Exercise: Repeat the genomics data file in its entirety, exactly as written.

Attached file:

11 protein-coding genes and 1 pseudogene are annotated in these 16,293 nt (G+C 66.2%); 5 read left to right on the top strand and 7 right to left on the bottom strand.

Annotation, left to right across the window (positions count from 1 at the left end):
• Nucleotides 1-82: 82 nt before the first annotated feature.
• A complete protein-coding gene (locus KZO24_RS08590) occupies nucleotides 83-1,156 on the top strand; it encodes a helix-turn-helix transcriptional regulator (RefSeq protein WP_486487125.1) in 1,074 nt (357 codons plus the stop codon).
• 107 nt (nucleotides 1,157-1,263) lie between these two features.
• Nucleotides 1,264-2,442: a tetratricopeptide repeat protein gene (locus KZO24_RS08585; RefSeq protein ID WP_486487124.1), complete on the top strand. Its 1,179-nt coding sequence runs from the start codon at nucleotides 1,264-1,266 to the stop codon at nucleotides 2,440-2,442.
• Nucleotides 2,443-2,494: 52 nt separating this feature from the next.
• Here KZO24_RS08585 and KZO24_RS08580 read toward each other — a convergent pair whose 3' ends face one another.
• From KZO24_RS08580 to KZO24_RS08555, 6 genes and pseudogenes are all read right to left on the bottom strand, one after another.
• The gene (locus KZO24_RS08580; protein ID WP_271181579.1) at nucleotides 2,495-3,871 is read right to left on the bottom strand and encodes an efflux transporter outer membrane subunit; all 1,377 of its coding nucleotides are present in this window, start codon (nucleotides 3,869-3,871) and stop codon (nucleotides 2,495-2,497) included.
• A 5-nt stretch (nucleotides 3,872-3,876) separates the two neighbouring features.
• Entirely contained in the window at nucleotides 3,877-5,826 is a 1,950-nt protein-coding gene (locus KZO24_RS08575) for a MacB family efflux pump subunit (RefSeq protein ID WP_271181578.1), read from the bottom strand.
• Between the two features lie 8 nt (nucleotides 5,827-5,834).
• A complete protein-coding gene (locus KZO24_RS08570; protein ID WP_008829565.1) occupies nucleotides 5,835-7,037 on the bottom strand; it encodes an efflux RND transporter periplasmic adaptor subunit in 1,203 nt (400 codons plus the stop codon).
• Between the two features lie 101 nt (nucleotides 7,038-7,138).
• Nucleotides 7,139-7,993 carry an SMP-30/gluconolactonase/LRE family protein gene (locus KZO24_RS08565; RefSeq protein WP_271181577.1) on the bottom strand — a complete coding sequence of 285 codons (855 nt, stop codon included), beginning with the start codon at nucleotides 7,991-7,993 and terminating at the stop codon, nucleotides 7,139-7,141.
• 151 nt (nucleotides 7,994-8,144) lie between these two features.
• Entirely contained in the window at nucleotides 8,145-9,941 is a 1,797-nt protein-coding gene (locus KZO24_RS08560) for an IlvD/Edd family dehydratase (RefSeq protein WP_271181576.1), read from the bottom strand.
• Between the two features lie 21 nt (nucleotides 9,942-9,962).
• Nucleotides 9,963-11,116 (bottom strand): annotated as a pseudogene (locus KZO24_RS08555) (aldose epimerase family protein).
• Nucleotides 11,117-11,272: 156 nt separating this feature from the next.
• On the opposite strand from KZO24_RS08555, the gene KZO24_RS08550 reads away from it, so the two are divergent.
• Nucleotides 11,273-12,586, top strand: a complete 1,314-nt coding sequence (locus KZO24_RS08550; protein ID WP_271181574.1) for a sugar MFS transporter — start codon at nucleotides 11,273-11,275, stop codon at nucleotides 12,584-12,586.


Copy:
11 protein-coding genes and 1 pseudogene are annotated in these 16,293 nt (G+C 66.2%); 5 read left to right on the top strand and 7 right to left on the bottom strand.

Annotation, left to right across the window (positions count from 1 at the left end):
• Nucleotides 1-82: 82 nt before the first annotated feature.
• A complete protein-coding gene (locus KZO24_RS08590) occupies nucleotides 83-1,156 on the top strand; it encodes a helix-turn-helix transcriptional regulator (RefSeq protein WP_486487125.1) in 1,074 nt (357 codons plus the stop codon).
• 107 nt (nucleotides 1,157-1,263) lie between these two features.
• Nucleotides 1,264-2,442: a tetratricopeptide repeat protein gene (locus KZO24_RS08585; RefSeq protein ID WP_486487124.1), complete on the top strand. Its 1,179-nt coding sequence runs from the start codon at nucleotides 1,264-1,266 to the stop codon at nucleotides 2,440-2,442.
• Nucleotides 2,443-2,494: 52 nt separating this feature from the next.
• Here KZO24_RS08585 and KZO24_RS08580 read toward each other — a convergent pair whose 3' ends face one another.
• From KZO24_RS08580 to KZO24_RS08555, 6 genes and pseudogenes are all read right to left on the bottom strand, one after another.
• The gene (locus KZO24_RS08580; protein ID WP_271181579.1) at nucleotides 2,495-3,871 is read right to left on the bottom strand and encodes an efflux transporter outer membrane subunit; all 1,377 of its coding nucleotides are present in this window, start codon (nucleotides 3,869-3,871) and stop codon (nucleotides 2,495-2,497) included.
• A 5-nt stretch (nucleotides 3,872-3,876) separates the two neighbouring features.
• Entirely contained in the window at nucleotides 3,877-5,826 is a 1,950-nt protein-coding gene (locus KZO24_RS08575) for a MacB family efflux pump subunit (RefSeq protein ID WP_271181578.1), read from the bottom strand.
• Between the two features lie 8 nt (nucleotides 5,827-5,834).
• A complete protein-coding gene (locus KZO24_RS08570; protein ID WP_008829565.1) occupies nucleotides 5,835-7,037 on the bottom strand; it encodes an efflux RND transporter periplasmic adaptor subunit in 1,203 nt (400 codons plus the stop codon).
• Between the two features lie 101 nt (nucleotides 7,038-7,138).
• Nucleotides 7,139-7,993 carry an SMP-30/gluconolactonase/LRE family protein gene (locus KZO24_RS08565; RefSeq protein WP_271181577.1) on the bottom strand — a complete coding sequence of 285 codons (855 nt, stop codon included), beginning with the start codon at nucleotides 7,991-7,993 and terminating at the stop codon, nucleotides 7,139-7,141.
• 151 nt (nucleotides 7,994-8,144) lie between these two features.
• Entirely contained in the window at nucleotides 8,145-9,941 is a 1,797-nt protein-coding gene (locus KZO24_RS08560) for an IlvD/Edd family dehydratase (RefSeq protein WP_271181576.1), read from the bottom strand.
• Between the two features lie 21 nt (nucleotides 9,942-9,962).
• Nucleotides 9,963-11,116 (bottom strand): annotated as a pseudogene (locus KZO24_RS08555) (aldose epimerase family protein).
• Nucleotides 11,117-11,272: 156 nt separating this feature from the next.
• On the opposite strand from KZO24_RS08555, the gene KZO24_RS08550 reads away from it, so the two are divergent.
• Nucleotides 11,273-12,586, top strand: a complete 1,314-nt coding sequence (locus KZO24_RS08550; protein ID WP_271181574.1) for a sugar MFS transporter — start codon at nucleotides 11,273-11,275, stop codon at nucleotides 12,584-12,586.